Visual literacy is the ability to interpret, negotiate, and
make meaning from information presented in the form
of an image. Visual literacy is based on the idea that
pictures can be “read” and that meaning can be
communicated through a process of reading.
The term “visual literacy” (VL) is credited to John
Debes, who in 1969 offered a tentative definition of the
concept: “Visual literacy refers to a group of vision
competencies a human being can develop by seeing
and at the same time having and integrating other
Why and How
We live in an increasingly visual culture.
We are surrounded by images everywhere in our
Studying visual imagery helps better understand the
complexities of their world.
Visual Literacy is based on…
Encoding (expressing their thoughts and ideas in
Decoding (translating and understanding the
meaning of visual imagery).
A lack of definition?
Because multiple disciplines such as
education, art history and criticism,
rhetoric, semiotics, philosophy,
information design, and graphic design
make use of the term visual literacy,
arriving at a common definition of visual
literacy has been contested since its
first appearance in professional
The Multimodal Perspective
Scholars stress the necessity of accepting
the co-presence of linguistic literacies and
visual literacies as interacting and interlacing
modalities which complement one another in
the meaning making process.
Visual literacy is not limited to modern mass media
and new technologies. Even though the name visual
literacy itself as a label dates to the 1960s, the
concept of reading signs and symbols is prehistoric.
Signs and Symbols
Brands and Logos
Graphic Novel And Comics
Example - An image can be used to show what an idea might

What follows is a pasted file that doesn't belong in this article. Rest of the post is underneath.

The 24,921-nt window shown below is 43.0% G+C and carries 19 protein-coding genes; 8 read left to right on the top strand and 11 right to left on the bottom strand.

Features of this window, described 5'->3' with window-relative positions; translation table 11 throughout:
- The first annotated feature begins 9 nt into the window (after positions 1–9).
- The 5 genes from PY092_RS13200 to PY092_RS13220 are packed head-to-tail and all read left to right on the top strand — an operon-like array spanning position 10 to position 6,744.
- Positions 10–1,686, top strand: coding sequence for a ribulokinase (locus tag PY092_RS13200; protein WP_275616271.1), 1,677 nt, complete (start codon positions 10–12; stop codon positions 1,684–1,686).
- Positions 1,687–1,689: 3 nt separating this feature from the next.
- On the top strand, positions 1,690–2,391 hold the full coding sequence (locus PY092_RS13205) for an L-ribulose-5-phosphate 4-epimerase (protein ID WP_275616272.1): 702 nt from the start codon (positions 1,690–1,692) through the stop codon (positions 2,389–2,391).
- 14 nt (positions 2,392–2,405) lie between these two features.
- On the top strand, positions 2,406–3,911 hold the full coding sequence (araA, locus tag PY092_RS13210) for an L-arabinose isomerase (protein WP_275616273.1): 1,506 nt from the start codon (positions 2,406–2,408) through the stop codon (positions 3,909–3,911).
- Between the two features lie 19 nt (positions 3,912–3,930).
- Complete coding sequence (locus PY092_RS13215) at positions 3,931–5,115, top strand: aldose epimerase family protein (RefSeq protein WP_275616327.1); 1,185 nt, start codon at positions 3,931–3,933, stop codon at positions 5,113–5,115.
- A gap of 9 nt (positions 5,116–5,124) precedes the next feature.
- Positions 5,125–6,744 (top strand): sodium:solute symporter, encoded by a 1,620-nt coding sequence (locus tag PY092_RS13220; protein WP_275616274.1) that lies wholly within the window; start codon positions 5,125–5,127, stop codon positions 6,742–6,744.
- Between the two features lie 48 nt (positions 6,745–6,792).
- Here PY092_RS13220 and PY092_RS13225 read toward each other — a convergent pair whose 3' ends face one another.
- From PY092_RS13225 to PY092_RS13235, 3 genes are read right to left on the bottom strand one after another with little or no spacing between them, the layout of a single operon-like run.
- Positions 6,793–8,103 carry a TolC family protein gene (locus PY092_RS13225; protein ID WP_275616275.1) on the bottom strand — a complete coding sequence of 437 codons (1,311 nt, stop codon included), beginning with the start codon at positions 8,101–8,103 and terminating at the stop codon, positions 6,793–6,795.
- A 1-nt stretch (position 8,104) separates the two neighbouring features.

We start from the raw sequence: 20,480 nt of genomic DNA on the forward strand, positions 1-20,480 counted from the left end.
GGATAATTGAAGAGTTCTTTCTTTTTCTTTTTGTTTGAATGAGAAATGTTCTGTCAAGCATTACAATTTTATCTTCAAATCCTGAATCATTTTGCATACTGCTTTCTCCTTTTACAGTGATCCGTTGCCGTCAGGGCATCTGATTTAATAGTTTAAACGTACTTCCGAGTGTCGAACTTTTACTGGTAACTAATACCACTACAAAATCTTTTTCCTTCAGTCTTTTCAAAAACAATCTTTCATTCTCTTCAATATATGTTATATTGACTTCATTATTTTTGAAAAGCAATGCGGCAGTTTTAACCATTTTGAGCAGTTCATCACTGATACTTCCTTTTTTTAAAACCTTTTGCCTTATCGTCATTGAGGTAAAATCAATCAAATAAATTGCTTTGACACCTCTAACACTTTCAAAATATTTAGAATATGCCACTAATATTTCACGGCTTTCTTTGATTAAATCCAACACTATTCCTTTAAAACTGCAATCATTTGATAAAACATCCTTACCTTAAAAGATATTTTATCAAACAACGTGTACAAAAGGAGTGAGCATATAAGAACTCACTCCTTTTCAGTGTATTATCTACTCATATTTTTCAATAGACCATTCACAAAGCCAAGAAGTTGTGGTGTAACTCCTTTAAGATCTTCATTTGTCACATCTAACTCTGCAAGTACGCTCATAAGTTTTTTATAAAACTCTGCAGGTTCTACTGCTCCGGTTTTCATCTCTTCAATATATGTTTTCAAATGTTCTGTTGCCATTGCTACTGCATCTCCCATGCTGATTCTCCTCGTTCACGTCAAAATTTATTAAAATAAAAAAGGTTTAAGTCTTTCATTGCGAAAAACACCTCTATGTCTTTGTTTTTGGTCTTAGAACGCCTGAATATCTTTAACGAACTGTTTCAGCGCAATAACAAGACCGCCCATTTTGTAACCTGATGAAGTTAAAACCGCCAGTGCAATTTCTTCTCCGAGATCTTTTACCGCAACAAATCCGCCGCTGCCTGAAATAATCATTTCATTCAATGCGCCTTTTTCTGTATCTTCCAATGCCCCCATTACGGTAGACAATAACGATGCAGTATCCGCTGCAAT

look like. The picture may be used to illustrate a concept that is
being described within a text or strengthen a point of which the
author is trying to persuade his or her audience.
Evidence - An image can be used to add new information.
The picture may be used to represent data that is being
described within a text or highlight one aspect of an argument
of which the author is trying to persuade his or her audience.
Expression - An image can be used to express a feeling or
attitude. The picture may be used to stylize information that is
being described within a text or make an ironic or emotional
comment on the point of which the author is trying to persuade
his or her audience.
Similarity and Difference
Foreground - the part of the picture that is
nearest to the viewer
Background - the scenery behind something
(usually whatever is in the foreground)
Symmetry - an exact correspondence of form on
two sides of a plane resulting in balance
Asymmetry - lack of balance or symmetry
Tone - the intensity of light and dark
Shape - the basic geometric shapes, such as
triangles, squares, and circles, that are apparent in
a visual image's composition
Motion - the illusion of motion within a visual